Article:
Culturally Relevant Education Programs for the Extreme Poor in Rural Kenya
I thought it might be helpful to unravel some of the root issues that contribute to intellectual poverty out here in Kuria. This week I came across a particularly powerful example of these root causes.
I met an old woman this week as Francis and I were looking for the cow path that would lead us back into town. We happened to pass through her compound where we found her seated in the dirt surrounded by 10 or 12 kids, all under 6 years old. After a brief exchange, we got directions and headed off into the bush. As we walked away, Francis said, “That woman works really hard.” I asked what he meant and if he knew why none of the kids were in school.
He explained that the woman was married young to a lazy man. Not only does she plant and harvest the whole farm, but she also built all of the huts in their compound. She has 5 daughters who were all married off young for hefty dowries. Francis explained that daughters are valued for the bride price they bring and sons are valued for the legacy of children they bring to the family. Since she had no sons, she was considered incomplete by many in the community and consequently used some of the dowry from her daughters to pay dowry on 5 young women who are absorbed into the family as daughters-in-law. These 5 women are technically married to the old woman and had the sole responsibility of bearing children with single men in the community to contribute to the family line. Then, the old woman and her family assume the responsibility for raising the children.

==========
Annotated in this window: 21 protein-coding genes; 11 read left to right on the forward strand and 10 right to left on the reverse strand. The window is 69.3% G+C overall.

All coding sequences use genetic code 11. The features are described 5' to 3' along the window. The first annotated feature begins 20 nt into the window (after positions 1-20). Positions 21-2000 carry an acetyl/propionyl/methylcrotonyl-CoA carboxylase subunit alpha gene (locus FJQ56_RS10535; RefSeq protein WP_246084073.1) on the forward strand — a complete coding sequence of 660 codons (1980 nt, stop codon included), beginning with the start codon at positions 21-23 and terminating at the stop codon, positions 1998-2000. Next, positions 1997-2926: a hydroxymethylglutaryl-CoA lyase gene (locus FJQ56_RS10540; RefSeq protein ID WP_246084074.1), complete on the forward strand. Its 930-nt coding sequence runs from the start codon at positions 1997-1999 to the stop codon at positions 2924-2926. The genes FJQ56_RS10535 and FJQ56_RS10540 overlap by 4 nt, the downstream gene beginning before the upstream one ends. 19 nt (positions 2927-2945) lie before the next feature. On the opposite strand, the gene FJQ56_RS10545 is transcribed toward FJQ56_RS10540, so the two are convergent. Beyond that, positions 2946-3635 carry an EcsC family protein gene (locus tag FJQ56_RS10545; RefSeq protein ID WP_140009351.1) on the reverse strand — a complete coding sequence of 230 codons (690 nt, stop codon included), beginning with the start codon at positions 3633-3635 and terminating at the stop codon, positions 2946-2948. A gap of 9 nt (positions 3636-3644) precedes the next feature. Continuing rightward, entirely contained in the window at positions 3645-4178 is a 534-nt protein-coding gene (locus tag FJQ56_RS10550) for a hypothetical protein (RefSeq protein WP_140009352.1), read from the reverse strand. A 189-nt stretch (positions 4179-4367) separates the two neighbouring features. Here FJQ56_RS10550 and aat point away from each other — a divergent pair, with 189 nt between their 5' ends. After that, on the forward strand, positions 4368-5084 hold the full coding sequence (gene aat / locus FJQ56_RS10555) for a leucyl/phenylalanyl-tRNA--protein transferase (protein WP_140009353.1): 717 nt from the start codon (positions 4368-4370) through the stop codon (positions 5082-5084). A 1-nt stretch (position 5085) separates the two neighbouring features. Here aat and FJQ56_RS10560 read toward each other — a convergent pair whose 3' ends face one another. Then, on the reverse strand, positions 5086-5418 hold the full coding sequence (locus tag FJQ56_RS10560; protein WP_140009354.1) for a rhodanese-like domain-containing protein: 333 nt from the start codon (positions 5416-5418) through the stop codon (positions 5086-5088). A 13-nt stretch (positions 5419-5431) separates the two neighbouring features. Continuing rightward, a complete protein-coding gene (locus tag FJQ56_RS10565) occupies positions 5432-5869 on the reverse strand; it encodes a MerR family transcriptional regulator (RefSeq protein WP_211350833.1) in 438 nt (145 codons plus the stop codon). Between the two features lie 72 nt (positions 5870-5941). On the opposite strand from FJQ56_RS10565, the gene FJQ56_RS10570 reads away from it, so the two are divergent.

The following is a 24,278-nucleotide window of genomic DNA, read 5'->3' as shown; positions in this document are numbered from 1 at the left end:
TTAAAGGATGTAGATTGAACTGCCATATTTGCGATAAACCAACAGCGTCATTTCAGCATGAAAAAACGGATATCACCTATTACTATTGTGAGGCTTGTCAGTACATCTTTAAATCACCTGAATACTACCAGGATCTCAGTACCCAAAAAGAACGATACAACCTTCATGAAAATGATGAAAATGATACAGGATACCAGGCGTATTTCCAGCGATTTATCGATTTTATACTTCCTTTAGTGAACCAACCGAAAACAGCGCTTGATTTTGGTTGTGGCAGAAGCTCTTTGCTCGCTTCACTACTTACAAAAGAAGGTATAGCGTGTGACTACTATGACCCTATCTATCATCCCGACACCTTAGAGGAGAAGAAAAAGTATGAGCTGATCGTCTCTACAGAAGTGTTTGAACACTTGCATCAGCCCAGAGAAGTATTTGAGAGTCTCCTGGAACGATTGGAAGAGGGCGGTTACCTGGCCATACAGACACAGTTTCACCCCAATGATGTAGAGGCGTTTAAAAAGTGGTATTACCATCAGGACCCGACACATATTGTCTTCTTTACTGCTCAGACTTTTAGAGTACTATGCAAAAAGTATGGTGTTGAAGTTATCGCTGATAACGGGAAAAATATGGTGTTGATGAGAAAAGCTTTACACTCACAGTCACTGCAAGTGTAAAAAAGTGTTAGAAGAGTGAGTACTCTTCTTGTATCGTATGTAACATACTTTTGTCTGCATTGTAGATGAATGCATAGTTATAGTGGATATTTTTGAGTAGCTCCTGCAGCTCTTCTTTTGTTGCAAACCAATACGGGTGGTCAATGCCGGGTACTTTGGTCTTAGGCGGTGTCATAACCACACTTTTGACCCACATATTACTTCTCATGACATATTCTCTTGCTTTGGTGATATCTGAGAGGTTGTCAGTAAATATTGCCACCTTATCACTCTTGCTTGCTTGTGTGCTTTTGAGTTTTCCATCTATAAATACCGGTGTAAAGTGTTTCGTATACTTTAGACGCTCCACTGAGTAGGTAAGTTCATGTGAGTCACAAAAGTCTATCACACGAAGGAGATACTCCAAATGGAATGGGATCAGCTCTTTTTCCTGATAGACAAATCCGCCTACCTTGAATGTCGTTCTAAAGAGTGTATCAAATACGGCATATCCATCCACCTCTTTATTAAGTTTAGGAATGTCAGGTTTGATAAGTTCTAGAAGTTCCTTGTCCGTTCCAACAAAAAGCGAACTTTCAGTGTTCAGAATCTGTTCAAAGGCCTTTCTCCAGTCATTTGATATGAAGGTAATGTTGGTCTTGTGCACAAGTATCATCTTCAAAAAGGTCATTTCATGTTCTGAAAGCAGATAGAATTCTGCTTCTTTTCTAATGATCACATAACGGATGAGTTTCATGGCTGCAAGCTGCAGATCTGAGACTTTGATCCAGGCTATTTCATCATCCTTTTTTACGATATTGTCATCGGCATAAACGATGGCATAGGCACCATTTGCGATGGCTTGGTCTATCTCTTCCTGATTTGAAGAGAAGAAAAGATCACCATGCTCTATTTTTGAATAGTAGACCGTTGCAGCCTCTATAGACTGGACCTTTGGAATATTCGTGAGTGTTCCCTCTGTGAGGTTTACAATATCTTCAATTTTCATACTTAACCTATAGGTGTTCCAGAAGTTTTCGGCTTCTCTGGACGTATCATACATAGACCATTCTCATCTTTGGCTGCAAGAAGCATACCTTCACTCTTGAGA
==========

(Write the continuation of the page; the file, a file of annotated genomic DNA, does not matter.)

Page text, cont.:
The woman kept bearing children of her own and finally had a two boys. At this point, she had about 9 children, some of which were now having children of their own. She also had the 5 daughters-in-law who were bearing children as well. As the sons reached maturity, they were expected to take on some of the daughters-in-law as wives and bear responsibility for those women’s children. One son took 3 wives and the other took 2. Both took new wives of their own age group as well. The children continued to multiply. The family tree was so complex my head began to swim and Francis asked “Unasikia kizunguzungu?” – was I feeling dizzy? Though I lost count, I know her family is massive. Maybe something like this?
So, this woman has 9 children, 5 daughters-in-law, and around 60 grandchildren. Her sons are overburdened and incapable of sending all of their children to school. In this family, the traditional value placed on large families has triumphed over education. Though some of the necessity for big families, such as having men to fight in clan wars, has dwindled, many of the adults still lack an understanding of why education is important. And as Francis so clearly put it, this lack of awareness is seriously exaggerating the intellectual poverty here.
As we craft the plan for our model school, our team must consider this cultural reality and determine how we can best impress upon parents the importance of educating their children. As these families become engaged in Nuru programs, they will have more income from their agricultural efforts that be applied to school fees and they need to understand why they should value and prioritize education. We want these parents to no longer use the free primary school system as a daycare but to invest in the minds of these youth and begin to value education themselves.